Do You Have the Right to Remain Silent?

Law Blog

We've all see countless television crime dramas where the suspect is taken into a small room and read their Miranda Rights. This act allows people to keep silent to avoid self-incrimination when being questioned by the police. The Miranda warning is usually given at the time of arrest, but what about those in police custody who have not been arrested? Here's what you need to know about protecting your rights.

Being Questioned But Not under Arrest

People being questioned without being under arrest are not normally "Mirandarized," although the law does require that people who are held in a locked room or that are under the impression that they are not free to leave, be given a Miranda warning. Sometimes the police will tell the suspect that they are free to leave whenever they like, but are too intimidated to get up and walk out. The issue then becomes a transitory situation where someone might incriminate themselves without being told that they don't have to so so.

Say the Correct Thing

Moreover, a statement given in that situation could lead to self-incrimination and will likely hold up in court. To protect your rights, you must speak up and let the record (or the video taped recording) show that you are invoking your Fifth Amendment Right against self-incrimination. In order to protect your Constitutional rights, the words "I invoke my privilege against self-incrimination" must be uttered to the police officer.

Don't Just Be Silent

Simply refusing to make a statement while being questioned is not enough, since staying silent could imply guilt, according to a Supreme Court ruling from 2013. This controversial ruling has rocked the legal world, since it now appears that people who are under arrest have more rights than those who are simply being questioned without being given their Miranda statement.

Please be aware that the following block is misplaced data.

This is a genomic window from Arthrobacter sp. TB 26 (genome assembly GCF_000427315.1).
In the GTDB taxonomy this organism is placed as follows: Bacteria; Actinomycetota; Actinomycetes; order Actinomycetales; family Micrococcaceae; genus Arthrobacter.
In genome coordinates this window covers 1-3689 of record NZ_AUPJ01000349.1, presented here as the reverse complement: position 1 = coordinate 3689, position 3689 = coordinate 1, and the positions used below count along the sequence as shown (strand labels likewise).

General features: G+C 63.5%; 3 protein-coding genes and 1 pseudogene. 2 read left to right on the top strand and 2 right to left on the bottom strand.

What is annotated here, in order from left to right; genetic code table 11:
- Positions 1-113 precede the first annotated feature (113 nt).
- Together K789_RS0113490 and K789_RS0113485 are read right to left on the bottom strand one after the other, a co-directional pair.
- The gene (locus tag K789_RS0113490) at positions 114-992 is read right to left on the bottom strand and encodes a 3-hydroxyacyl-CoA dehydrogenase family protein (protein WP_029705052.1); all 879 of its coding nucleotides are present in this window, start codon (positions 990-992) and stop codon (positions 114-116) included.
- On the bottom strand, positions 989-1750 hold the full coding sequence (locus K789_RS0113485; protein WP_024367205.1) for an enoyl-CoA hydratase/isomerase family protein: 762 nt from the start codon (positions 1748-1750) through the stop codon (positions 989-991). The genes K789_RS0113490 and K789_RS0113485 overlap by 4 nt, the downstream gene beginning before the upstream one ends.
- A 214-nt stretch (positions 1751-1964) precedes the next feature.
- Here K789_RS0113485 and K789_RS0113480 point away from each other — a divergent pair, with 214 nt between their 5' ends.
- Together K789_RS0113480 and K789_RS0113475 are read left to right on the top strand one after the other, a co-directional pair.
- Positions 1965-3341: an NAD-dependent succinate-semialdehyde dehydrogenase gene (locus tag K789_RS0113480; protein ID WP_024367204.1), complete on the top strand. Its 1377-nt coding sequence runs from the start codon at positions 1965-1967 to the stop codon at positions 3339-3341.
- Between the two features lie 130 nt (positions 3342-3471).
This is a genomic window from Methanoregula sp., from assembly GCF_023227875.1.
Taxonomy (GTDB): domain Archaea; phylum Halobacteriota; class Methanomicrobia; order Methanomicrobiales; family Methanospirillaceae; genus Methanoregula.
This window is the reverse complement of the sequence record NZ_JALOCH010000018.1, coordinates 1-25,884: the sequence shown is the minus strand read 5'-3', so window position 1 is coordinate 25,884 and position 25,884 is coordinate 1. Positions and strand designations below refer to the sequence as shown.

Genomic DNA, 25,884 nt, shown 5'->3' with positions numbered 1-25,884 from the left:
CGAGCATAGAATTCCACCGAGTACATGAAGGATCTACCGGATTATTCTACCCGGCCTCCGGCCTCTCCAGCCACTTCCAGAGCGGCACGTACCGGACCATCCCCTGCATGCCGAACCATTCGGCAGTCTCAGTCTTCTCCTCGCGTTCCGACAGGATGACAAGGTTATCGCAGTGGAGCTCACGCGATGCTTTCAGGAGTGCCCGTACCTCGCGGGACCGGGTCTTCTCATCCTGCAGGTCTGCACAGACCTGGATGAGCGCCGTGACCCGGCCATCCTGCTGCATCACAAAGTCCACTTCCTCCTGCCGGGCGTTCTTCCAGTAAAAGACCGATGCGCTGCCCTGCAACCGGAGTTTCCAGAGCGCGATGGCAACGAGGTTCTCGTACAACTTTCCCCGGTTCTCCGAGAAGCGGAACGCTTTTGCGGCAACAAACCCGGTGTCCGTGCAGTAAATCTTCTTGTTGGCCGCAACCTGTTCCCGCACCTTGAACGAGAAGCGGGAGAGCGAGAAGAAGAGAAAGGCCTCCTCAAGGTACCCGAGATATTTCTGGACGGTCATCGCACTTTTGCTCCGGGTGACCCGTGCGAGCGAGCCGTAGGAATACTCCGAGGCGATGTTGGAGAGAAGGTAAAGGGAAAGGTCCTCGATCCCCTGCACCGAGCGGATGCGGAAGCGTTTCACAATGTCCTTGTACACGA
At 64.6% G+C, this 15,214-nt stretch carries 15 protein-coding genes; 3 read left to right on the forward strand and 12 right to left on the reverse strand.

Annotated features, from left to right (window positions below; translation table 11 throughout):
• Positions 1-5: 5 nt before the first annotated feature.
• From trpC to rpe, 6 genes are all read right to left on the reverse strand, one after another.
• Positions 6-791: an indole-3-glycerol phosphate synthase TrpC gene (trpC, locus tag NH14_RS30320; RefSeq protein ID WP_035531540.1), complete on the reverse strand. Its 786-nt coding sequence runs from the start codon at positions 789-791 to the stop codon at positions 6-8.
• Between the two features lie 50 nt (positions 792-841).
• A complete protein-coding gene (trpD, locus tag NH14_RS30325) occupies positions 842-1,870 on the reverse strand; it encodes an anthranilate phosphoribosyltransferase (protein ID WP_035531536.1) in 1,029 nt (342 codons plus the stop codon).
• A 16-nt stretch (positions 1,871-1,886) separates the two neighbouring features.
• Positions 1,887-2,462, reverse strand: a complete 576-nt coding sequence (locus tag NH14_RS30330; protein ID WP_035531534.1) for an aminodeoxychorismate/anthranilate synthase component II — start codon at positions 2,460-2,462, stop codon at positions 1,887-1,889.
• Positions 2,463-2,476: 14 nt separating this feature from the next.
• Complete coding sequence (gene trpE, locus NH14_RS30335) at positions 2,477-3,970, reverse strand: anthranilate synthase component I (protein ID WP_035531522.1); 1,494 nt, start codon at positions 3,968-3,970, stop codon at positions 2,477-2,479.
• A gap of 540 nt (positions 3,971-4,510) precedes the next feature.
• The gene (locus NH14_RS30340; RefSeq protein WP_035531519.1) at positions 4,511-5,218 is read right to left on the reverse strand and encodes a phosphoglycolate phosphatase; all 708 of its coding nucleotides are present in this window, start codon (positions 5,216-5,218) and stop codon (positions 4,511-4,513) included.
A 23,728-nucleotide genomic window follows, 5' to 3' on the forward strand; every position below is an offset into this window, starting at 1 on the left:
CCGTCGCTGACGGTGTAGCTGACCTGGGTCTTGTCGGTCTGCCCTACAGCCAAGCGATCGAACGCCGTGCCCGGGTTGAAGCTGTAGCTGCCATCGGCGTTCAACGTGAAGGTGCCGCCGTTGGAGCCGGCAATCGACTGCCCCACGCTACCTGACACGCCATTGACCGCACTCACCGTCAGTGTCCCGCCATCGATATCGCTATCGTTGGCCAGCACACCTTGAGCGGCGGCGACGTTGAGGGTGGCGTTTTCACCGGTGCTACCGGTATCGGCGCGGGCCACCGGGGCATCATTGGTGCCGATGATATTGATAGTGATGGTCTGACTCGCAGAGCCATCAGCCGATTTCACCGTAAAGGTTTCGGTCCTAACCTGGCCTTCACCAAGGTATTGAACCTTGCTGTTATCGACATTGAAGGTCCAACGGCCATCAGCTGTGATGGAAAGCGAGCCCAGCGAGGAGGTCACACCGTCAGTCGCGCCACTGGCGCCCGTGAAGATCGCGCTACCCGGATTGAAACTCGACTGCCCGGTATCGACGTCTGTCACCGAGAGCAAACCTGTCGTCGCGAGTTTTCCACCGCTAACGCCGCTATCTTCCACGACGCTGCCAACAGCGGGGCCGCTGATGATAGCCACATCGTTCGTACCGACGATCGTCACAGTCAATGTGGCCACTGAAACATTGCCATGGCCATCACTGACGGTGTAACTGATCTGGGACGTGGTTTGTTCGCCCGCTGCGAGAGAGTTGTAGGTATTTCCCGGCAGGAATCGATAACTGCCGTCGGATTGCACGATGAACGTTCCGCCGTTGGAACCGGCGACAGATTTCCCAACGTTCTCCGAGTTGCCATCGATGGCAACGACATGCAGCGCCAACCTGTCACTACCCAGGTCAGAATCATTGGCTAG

Assert Your Rights

If you are ever unfortunate enough to find yourself in the situation of being questioned by the police, you have rights, whether you have been arrested and read your Miranda Rights or you've just been brought in for questioning. In either case, you must speak up and assert your rights. At most, you are required, in most states, to give your name. Beyond that information, any utterance you make, once you have made your statement that you wish to remain silent, could cause your rights to be nullified.

You also have the right to call a criminal defense attorney and you should do so immediately if you are being detained. If arrested, your one allowed phone call cannot be monitored, and you should strongly consider using it to either call an attorney or a trustworthy friend or family member and have them to contact a lawyer on your behalf. It goes without saying that being involved with a crime in any capacity is a serious matter that deserves the expertise of a criminal attorney.


26 June 2015

Legal Issues in Flipping Property

People with an eye for property can make a great deal of money buying a house, fixing it up and then selling it for a profit. However, there are many legal issues involved in this kind of pursuit. I am an attorney with experience in real estate, and I have helped many clients learn the legal details involved in flipping property. This blog will help you understand what you need to know when you are buying and selling a home as well as information about paying taxes on money made and property owned. Flipping houses can be a very profitable activity as long as you know how to do it legally.